allowing high sample handling rates to be achieved through automation [25]. possibly reflecting higher leakage of haem in this group. with ascorbate and dihydroascorbate leading to the formation of a chromophore or a fluorophore. and about 1. together constituting vitamin C. A method for the simultaneous detection of ascorbate and uric acid by means of capillary zone electrophoresis (CZE) has also been described [29]. Dehydroascorbate is not readily determined by use of this approach. 2. which can be photometrically measured by use of manual or automated equipment. but a few of them use assay blanks produced by adding ascorbate oxidase to the sample. Most of these methods are quite unspecific [24]. since treatment with dithiotreitol is known to reduce dehydroascorbate to ascorbate. Some of these methodologies are very fast. Postcolumn derivatization can be used to reduce dihydroascorbate so that it can be determined by use of an electrochemical detector. around 0. erythorbate. Structures of ascorbate. Recovery is better than 98% with .8% under the same conditions in the case of smokers [23].Vitamins and selenium: Biomarkers of exposure to and effects of vitamins A.27–28]. the stereoisomer of ascorbate.2. C and E 29 However. the ascorbyl radical and dihydroascorbate. this procedure cannot be recommended if both compounds are to be determined separately. The normal range of plasma concentrations of dehydroascorbate is controversial and the observation of this compound in plasma may be a result of metalcatalysed oxidation following acidification [22]. There was a significant increase in the concentration of dehydroascorbate over time at low total vitamin C concentrations [23]. If dehydroascorbate is physiologically present. The HPLC methods for detecting plasma ascorbate electrochemically give results similar to those using UV detection [26]. Fig. Results in determining plasma ascorbate in this way correlate well with those obtained by use of chromatographic methods [18]. The colorimetric and fluorometric methods are generally based on redox-reactions. can be determined simultaneously [25. its true concentration seems to be very low. creating greater sensitivity with retention of speed.1% of the total plasma vitamin C in non-smokers when the sample has been handled carefully.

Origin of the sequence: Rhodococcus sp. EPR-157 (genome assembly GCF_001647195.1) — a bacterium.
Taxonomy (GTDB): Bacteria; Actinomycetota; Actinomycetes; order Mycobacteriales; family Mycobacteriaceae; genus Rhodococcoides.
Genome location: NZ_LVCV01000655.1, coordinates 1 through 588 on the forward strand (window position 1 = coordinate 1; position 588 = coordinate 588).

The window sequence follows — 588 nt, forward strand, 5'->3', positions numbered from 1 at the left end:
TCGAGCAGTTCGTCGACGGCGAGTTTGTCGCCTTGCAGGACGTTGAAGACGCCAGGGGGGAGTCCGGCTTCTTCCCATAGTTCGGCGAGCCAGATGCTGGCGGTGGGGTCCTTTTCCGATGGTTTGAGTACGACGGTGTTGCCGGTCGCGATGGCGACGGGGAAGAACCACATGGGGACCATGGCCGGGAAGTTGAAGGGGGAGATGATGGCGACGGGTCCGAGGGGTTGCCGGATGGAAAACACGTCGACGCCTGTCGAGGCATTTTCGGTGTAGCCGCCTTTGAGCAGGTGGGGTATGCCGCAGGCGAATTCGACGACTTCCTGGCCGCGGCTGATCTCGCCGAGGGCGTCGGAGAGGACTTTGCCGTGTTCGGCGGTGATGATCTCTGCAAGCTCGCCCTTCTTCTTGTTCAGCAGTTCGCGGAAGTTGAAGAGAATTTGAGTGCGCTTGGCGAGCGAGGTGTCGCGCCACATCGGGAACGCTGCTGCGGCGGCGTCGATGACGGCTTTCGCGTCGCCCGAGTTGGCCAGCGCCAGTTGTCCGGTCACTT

In interlaboratory comparisons. following HPLC separation. The interday coefficient of variation (CV) for TBARS with use of HPLC is in the order of 10–20 %. ex vivo LDL oxidation. The method is based on the liberation of aldehydes from amino groups by acid or alkaline hydrolysis followed by a colour reaction involving use of thiobarbituric acid. whereas the intralaboratory variation was about 2 µmol/l. since it may partially measure aldehydes deriving from endogenous metabolism. to detect malondialdehyde. plasma lipid hydroperoxides. which led to relatively larger relative errors being registered at low concentrations [21]. depending on the method employed for hydrolysis. Dragsted 30 use of the HPLC and CZE methods and good linearity is obtained even at low ascorbate concentrations. antioxidant capacity markers. In a European study of laboratories carrying out population surveillance. These flaws have caused some journals to generally regard the method as being invalid as a lipid oxidation biomarker [32]. The most commonly used marker is determination of TBARS. irrespective of the concentration.1 mg/l 0. and since there is no generally accepted assay procedure [31]. and plasma or urinary isoprostanes.Lars O. In another study an interlaboratory difference of about 15% was observed.39] Vitamin C and lipid oxidation markers Many different biomarkers of radical mediated lipid oxidation exist but for the purpose of this review the more commonly used assays appear adequate for comparing studies in this area. Table 2. The performance of different methods for the measurement of vitamin C in plasma is summarized in Table 2. quite disparate results have been obtained with use of these techniques. The product can be determined spectrophotometrically. Typical performance of different methods for determination of plasma vitamin C Test method Reversed phase HPLC Capillary electrophoresis Automated colorimetry ND — not determined.3.5 mg/l 3 mg/l Speed (samples/day] 40–50 40–50 500 Reference [36] [37] [38. The assays employed to this end here are the following: plasma thiobarbituric acid reactive compounds (TBARS). either directly or online. .3. a 13–20% interlaboratory variation was found using plasma samples in the ‘normal’ range of 36–94 µmol/l in a second round after corrections had been instituted at several laboratories [30].3% < 5% CV% DHAA interday < 6% ND ND Limit of detection 0. but as already mentioned this relatively simple method has an odd tendency of sometimes giving spurious results and of varying from one analytical series to another. also within the same laboratory. with or without calibration. Only randomised study designs are included in this review. CV% AA interday < 4% 1. This marker is highly controversial since it is variable both within and between laboratories.